Constipation and Pain May Be Linked in NMOSD, MOGAD
Constipation may be linked with pain due to nerve cell damage in people diagnosed with neuromyelitis optica spectrum disorder (NMOSD) and the related disorder myelin oligodendrocyte glycoprotein antibody disease (MOGAD), a study suggests.
“Both symptoms were significantly more common among patients with a history of myelitis,” the researchers wrote of constipation and neuropathic pain, noting they “have a negative impact on quality-of-life measures.”
“The possible association opens a possibility of a new approach to managing [pain],” the team wrote.
The study, “Is there a link between neuropathic pain and constipation in NMOSD and MOGAD? Results from an online patient survey and possible clinical implications,” was published in the journal Multiple Sclerosis and Related Disorders.
NMOSD and MOGAD are each characterized by wrongful immune system attacks against cells of the central nervous system (CNS), comprised of the brain and spinal cord. In both cases, the optic nerve, which connects the eyes to the brain, is affected.
Pain due to nerve cell damage — called neuropathic pain — is common in both conditions, but current therapies have limited efficacy and are often linked with side effects. Bowel and bladder dysfunction also are common in both conditions.
Now, a team from Massachusetts General Hospital, along with scientists from the Multiple Sclerosis Comprehensive Care Center, in New York, assessed the potential link between constipation and neuropathic pain in these autoimmune disorders.
An anonymous questionnaire was distributed among patients with NMOSD or MOGAD who were members of two international Facebook groups: “MOG Project” and the “Neuroimmunology Clinic.”
In total, 317 patients, the majority of whom identified their race as white (77.9%), completed the questionnaire. The respondents had a median age of 44 and 81.7% were women. Two-thirds (66.2%) lived in the U.S.
All were asked about the presence and severity of neuropathic pain and constipation, and if they believed there was a potential connection between both symptoms.
Notably, neuropathic pain was defined as “pain sensation associated with one or more of the following characteristics: sharp, hot/cold, itchy, intense, dull, and sensitive.”
Most NMOSD patients (67.2%) were positive for antibodies against the water channel protein aquaporin-4 (AQP4), a disease hallmark. A total of 29.4% had MOGAD — in which autoantibodies target a protein called myelin oligodendrocyte glycoprotein.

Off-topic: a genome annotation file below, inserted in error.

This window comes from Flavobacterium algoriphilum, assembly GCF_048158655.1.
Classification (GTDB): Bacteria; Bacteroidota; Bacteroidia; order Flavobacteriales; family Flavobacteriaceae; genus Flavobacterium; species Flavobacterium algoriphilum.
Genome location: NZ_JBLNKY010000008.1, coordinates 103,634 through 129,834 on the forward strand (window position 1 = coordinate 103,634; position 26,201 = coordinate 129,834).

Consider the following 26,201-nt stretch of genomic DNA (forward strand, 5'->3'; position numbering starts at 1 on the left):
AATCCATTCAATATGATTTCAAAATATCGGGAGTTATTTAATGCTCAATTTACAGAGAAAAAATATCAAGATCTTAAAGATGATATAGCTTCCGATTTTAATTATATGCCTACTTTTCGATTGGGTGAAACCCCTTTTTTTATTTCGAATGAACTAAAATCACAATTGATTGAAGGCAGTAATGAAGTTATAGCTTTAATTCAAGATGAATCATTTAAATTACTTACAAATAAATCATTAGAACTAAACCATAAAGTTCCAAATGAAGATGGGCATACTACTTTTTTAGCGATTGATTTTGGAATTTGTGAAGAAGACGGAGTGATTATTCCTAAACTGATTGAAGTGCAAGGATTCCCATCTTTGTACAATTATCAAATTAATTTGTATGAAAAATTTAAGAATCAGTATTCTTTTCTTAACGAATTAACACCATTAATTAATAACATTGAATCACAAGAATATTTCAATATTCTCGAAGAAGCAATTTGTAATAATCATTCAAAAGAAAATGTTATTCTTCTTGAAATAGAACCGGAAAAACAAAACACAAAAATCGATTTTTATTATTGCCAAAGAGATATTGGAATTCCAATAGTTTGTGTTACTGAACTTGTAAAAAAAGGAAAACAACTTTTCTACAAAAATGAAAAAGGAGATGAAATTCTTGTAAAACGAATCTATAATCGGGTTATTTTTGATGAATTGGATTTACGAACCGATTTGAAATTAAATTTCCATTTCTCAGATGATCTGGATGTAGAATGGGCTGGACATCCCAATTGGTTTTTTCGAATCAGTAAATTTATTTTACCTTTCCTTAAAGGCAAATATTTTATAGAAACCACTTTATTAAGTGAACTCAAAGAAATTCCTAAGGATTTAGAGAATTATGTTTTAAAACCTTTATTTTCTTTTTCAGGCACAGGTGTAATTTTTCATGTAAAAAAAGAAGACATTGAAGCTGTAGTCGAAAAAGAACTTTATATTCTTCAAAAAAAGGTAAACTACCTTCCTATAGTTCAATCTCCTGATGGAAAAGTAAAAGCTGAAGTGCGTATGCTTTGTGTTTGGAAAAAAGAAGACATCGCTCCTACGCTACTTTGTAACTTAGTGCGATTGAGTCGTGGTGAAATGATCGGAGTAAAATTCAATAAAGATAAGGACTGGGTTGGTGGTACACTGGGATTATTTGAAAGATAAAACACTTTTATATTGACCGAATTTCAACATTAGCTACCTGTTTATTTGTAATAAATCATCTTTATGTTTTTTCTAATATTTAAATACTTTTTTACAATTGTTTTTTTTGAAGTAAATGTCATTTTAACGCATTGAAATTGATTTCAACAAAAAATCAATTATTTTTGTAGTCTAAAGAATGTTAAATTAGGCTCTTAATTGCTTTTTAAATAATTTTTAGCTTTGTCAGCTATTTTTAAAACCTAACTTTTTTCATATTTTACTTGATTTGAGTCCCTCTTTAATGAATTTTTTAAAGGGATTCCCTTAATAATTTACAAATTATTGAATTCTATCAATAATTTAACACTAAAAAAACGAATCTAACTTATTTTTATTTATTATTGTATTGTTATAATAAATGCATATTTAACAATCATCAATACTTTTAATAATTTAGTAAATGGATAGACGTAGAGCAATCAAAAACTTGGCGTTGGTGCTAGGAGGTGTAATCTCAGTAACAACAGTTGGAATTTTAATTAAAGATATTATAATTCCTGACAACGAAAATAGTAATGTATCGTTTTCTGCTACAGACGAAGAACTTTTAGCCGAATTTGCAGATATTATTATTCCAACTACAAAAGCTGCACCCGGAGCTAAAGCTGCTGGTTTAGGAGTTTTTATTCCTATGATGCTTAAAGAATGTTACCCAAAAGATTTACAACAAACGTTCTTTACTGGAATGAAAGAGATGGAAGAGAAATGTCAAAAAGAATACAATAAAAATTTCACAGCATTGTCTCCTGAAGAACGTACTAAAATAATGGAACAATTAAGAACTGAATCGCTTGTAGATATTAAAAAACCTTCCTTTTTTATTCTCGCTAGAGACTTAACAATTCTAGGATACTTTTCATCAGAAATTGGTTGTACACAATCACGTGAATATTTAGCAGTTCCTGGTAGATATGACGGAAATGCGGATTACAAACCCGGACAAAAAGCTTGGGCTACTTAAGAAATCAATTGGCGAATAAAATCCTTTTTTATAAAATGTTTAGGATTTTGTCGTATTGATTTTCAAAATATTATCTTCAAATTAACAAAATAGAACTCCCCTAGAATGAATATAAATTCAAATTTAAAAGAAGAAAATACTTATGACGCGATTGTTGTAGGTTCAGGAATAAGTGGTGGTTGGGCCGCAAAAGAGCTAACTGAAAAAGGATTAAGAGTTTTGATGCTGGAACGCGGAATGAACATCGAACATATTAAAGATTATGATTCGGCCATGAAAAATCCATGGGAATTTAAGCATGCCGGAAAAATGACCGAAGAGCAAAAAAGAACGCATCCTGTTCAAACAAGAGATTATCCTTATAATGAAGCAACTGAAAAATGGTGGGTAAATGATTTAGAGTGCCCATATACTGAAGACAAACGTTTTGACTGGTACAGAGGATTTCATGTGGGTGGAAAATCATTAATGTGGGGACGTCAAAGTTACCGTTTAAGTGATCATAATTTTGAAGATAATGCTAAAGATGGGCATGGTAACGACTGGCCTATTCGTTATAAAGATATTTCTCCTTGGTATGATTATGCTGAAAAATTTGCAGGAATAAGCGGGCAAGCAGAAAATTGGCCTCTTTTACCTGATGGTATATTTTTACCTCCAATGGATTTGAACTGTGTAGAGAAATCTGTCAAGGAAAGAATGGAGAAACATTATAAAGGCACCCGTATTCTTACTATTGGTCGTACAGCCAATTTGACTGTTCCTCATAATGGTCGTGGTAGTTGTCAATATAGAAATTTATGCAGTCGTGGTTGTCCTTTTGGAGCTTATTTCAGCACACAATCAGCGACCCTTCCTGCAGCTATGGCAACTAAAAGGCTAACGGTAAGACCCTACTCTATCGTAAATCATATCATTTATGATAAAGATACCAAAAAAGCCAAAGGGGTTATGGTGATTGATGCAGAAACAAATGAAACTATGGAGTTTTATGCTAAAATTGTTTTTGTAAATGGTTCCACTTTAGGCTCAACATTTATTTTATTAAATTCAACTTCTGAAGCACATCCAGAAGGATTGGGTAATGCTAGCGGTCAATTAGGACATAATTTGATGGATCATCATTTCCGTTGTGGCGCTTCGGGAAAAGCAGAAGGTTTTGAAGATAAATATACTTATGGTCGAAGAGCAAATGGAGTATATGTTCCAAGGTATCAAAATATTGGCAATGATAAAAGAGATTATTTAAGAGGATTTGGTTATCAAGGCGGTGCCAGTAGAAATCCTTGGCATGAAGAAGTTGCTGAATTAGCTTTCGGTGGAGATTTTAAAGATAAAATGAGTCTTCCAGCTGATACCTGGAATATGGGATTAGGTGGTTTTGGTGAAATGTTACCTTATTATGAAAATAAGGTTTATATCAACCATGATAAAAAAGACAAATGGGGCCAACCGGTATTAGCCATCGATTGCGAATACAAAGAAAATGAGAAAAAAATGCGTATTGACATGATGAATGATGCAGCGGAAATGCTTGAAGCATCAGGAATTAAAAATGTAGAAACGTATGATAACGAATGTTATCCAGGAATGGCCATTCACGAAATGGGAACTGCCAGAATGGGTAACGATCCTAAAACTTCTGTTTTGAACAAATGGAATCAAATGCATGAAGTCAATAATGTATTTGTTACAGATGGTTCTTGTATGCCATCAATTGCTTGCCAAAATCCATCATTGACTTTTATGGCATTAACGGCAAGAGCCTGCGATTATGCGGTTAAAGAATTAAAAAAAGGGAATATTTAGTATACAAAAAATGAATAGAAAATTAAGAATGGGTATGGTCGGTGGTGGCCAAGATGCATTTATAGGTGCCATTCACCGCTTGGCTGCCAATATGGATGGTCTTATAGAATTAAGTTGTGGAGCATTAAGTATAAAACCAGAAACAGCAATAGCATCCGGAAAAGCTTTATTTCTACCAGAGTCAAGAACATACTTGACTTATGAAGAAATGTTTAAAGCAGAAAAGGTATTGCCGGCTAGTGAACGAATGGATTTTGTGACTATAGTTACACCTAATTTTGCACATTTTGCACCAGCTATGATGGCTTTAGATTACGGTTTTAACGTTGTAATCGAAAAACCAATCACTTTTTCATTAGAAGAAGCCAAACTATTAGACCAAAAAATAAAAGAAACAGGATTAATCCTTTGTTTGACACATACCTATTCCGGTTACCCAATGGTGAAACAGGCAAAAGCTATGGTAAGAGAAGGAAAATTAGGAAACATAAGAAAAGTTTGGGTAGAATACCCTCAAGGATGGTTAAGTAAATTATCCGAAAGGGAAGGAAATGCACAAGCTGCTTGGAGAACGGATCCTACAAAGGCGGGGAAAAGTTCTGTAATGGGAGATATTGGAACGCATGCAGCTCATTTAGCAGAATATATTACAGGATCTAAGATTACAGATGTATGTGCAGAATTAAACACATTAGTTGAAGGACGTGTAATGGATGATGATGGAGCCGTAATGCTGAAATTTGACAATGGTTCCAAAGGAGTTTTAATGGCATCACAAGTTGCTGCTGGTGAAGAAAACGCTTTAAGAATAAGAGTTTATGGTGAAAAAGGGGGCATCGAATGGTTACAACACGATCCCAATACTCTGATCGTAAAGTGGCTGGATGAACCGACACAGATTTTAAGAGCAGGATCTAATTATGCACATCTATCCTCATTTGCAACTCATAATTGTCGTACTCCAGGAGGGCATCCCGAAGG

A small percentage (3.4%) were diagnosed with NMOSD but lacked both anti-AQP4 and anti-MOG antibodies. These patients were called double-seronegative.
Among the participants, 270 (85.2%) were treated with disease-modifying immunotherapies, most frequently rituximab (sold as Rituxan and others).
Altogether, 65% (206) of the patients reported neuropathic pain and 52.7% (167) were affirmative for constipation. Of those with neuropathic pain, 133 (64.6%) were taking at least one medication. The same was reported by 67 patients (40.2%) with constipation.
A total of 137 participants reported having both neuropathic pain and constipation. Both symptoms were reported significantly more frequently by patients with a history of myelitis, an inflammation of the spinal cord.
More than a third — 34.3% or 47 patients — of those with neuropathic pain and constipation believed the two conditions were associated. According to them, neuropathic pain’s severity increased when that of constipation also increased. Conversely, lessening constipation alleviated neuropathic pain.
Overall, these findings support a link between neuropathic pain and constipation, the researchers said, noting future research is needed to find new ways to manage neuropathic pain.
Such pain, they wrote, “tends to be poorly responsive to symptomatic therapies and is associated with worse quality of life in NMOSD and MOGAD.”
“The novel observation of a possible link between constipation and NP [neuropathic pain] may open avenues for managing NP in NMOSD, MOGAD and other neurologic disorders. The currently available treatments for NP were seen as less than fully satisfactory, as evidenced by the fact that less than 50% of the patients in our survey felt they have good pain control with the current medications,” the team concluded.